Mayweather Vs. Cotto: Floyd Accuses Pacquiao Of Steroid Use

LAS VEGAS -- Floyd Mayweather Jr. ranting about Manny Pacquiao, and particularly what he believes is Pacquiao's unusual climb up boxing weight classes, is nothing new.
But on Tuesday in front of a small group of reporters in the VIP check-in area at the MGM Grand, Mayweather put on quite a memorable show. He ended one of the most intriguing interviews he ever gave by concluding with a 15-minute tirade in which he said his health was too important to fight someone on performance-enhancing drugs.

He was giving the interview ostensibly to promote his pay-per-view bout Saturday at the MGM Grand Garden against Miguel Cotto for the World Boxing Association super welterweight championship. Mayweather, though, spoke much more about Pacquiao than he did about Cotto, even though he was never asked about Pacquiao until after he brought up Pacquiao himself.
Mayweather and Pacquiao are the top two fighters in the Yahoo! Sports rankings and are the two most popular men in the sport. They've negotiated, unsuccessfully, to fight each other since late 2009. Most experts believe the bout would break the pay-per-view sales record, which Mayweather holds at 2.5 million with Oscar De La Hoya.

When a reporter asked Mayweather if he was convinced Pacquiao was using PEDs, the unbeaten fighter, said it is "basic common sense."

When my career is over, anything can happen and my health is more important than anything. I'm not saying nobody is, or nobody is not doing it. But my health is more important than anything. Guess what? When my career is over, if I'm hurt, or something is going on, because something has happened in a fight, I can't come to you and say, 'Yo, I need you to pay my rent for this month. I need you to pay my bills for this month. I need you to pay my car note. I need you to put my kids through school.'
So, my health is more important. So, you're an American, right? I'm an American. I was in the Olympics. I represented the red, white and blue. You know what the American writers should say? 'Well, why is this guy from another country coming over here and making money [and] taking it back to his country?' Once again, I'm feeding American citizens every day. All I ask is, give a little blood, give a little urine. That's a crime?

Mayweather also pointed to what he said was Pacquiao's head growth as evidence of PED usage. He said Pacquiao's head had "probably grown" from a 7 1/4 to an 8. Head growth is a side effect of anabolic steroid abuse.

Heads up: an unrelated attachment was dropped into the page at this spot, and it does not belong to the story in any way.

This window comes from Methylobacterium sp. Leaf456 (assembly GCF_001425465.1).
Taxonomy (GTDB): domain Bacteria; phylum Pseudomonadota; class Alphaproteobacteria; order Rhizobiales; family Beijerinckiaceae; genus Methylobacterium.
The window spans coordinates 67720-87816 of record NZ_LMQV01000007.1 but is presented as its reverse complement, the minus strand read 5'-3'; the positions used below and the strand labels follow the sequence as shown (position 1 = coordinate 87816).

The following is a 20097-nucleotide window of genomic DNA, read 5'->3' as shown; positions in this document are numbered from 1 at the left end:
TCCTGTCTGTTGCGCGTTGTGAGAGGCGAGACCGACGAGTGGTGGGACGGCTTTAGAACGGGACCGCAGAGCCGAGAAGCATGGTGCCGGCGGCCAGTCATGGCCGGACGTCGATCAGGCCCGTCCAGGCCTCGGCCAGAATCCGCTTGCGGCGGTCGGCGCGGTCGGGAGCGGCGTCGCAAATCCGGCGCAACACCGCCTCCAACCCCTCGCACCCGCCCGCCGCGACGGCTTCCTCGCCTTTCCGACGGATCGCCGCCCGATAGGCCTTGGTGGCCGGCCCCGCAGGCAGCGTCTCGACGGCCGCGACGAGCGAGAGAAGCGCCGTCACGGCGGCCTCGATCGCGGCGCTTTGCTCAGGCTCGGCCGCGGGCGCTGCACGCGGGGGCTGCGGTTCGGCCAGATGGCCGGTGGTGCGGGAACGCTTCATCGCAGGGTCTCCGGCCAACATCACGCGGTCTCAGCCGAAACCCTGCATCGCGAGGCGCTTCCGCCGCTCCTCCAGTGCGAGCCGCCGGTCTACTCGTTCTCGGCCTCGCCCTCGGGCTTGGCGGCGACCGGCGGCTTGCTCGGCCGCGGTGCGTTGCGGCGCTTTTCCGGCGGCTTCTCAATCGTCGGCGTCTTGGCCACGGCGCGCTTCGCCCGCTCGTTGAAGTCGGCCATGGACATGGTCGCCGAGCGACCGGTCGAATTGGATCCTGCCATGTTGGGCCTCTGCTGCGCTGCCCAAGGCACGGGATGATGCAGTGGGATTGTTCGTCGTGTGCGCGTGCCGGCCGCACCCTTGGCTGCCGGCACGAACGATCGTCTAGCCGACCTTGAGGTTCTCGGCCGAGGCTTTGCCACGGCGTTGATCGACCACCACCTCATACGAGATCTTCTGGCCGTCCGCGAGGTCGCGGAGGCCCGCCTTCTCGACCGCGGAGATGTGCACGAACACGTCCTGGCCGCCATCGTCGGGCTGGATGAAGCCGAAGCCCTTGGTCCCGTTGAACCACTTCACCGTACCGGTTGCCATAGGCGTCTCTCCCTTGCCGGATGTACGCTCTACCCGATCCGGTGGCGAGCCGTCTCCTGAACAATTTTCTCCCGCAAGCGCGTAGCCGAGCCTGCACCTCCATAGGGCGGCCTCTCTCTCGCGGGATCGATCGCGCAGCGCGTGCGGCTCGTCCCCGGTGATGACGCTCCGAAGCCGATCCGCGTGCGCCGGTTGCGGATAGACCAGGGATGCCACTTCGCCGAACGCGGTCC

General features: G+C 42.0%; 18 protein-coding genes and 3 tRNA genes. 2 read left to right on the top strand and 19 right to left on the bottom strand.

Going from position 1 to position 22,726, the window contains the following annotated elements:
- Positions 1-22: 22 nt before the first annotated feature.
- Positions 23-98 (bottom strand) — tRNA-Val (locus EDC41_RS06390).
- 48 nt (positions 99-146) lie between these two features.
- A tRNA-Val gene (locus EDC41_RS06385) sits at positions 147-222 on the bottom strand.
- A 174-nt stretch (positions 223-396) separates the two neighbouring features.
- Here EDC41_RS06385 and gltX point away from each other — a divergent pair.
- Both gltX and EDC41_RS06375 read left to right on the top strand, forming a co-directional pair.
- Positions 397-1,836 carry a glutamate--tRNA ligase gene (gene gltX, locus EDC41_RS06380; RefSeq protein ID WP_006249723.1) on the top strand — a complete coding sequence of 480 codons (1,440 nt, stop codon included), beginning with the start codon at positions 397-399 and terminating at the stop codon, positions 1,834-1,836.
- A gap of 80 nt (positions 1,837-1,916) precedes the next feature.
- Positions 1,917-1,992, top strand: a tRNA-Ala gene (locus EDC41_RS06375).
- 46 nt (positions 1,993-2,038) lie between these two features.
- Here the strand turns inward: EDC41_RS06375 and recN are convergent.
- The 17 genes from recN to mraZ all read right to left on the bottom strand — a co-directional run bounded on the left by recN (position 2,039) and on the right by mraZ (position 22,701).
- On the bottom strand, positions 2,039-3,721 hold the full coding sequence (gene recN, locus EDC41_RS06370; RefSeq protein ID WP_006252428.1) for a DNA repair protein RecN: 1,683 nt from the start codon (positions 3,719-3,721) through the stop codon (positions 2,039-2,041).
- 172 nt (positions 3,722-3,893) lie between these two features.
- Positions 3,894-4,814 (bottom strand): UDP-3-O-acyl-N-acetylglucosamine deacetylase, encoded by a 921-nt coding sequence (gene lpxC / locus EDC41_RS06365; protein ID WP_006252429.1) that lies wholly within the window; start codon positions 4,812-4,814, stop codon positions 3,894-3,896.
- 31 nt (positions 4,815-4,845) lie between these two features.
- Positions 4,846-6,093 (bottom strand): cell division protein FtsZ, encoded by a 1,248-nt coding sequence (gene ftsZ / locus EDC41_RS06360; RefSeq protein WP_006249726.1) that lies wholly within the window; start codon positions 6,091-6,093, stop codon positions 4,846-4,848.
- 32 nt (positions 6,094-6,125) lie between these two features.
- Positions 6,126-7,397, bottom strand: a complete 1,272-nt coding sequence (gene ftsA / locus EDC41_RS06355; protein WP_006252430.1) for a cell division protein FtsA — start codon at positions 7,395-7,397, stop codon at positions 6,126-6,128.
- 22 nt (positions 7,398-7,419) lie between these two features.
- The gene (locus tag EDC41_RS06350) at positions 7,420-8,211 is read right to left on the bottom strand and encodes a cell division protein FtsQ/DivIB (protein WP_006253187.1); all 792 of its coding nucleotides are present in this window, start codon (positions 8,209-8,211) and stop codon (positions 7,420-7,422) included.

Arum said Wednesday that he believes he's figured what set Mayweather off: A cognac commercial Pacquiao did that has been appearing regularly during NBA playoff telecasts.
"What has really triggered this, I think is that Floyd is a basketball junkie and he's watching all these playoff games," Arum told Yahoo! Sports. "What does he see when he's watching those games, over and over? Manny's Hennessy commercial. It's a piece that shows Manny chasing his dreams, from when he was a kid to the present."

Arum said Mayweather's comments about Pacquiao's hat size was the clue he needed to come up with this idea: An actor who resembles Pacquiao was hired to play a young Pacquiao in the commercial, while the scenes involving the current Pacquiao were played by Pacquiao himself.
"There is this actor who sort of looks like Manny, but you can't really tell and they shoot it in a way that makes you think it's a younger Manny, and he's in a gym working out," Arum said. "Then it segues to a scene where it is Manny. So when Mayweather is talking about the size of the head, that's got to be where he gets it. He's seeing this commercial over and over and over in just about every NBA game that's on television and we know he loves to watch basketball. He's a basketball junkie. And yeah, there are two different-sized heads, but one's an actor's and the other's is Manny's."
Still, Arum said Pacquiao's rants make no sense since Pacquiao has agreed to accept the random blood and urine testing that Mayweather demands of all opponents now. In a Feb. 17 interview with Yahoo! Sports in his suite at the MGM Grand, Pacquiao said he would take the test without restriction, as Mayweather had requested.

I told him, 'OK, 50-50 [with the money] and I'll agree to everything else.' I told him I would agree to all of the other things he was demanding. Everything. Even the blood testing he wanted, I would do it. But it had to be 50-50.


Arum said Mayweather's stance about protecting his health makes no sense since Pacquiao has agreed to the testing. When pushed, Arum said he agreed that no one would want to fight someone who was boosted by PED usage, but he said it's a moot point since Pacquiao has unequivocally agreed to all of the testing.
"Manny Pacquiao is not using now and has not ever used steroids," Arum said. "But for now, forget about whether [Mayweather] has proof about what he's saying. It doesn't matter because for two years, Manny has said he'd agreed to the testing. Manny is saying that, not me. You've talked to him. He's told you himself. So if Manny has agreed to the testing, how is Floyd going to be disadvantaged when they'll be checking the blood and urine of both guys?"

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